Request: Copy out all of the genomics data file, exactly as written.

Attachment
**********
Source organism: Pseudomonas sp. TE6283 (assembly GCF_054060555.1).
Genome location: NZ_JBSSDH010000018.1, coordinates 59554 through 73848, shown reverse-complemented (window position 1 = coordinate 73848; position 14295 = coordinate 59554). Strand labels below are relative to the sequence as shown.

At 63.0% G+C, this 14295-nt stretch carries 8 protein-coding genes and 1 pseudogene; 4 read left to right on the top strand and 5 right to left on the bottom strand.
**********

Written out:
Source organism: Pseudomonas sp. TE6283 (assembly GCF_054060555.1).
Genome location: NZ_JBSSDH010000018.1, coordinates 59554 through 73848, shown reverse-complemented (window position 1 = coordinate 73848; position 14295 = coordinate 59554). Strand labels below are relative to the sequence as shown.

At 63.0% G+C, this 14295-nt stretch carries 8 protein-coding genes and 1 pseudogene; 4 read left to right on the top strand and 5 right to left on the bottom strand.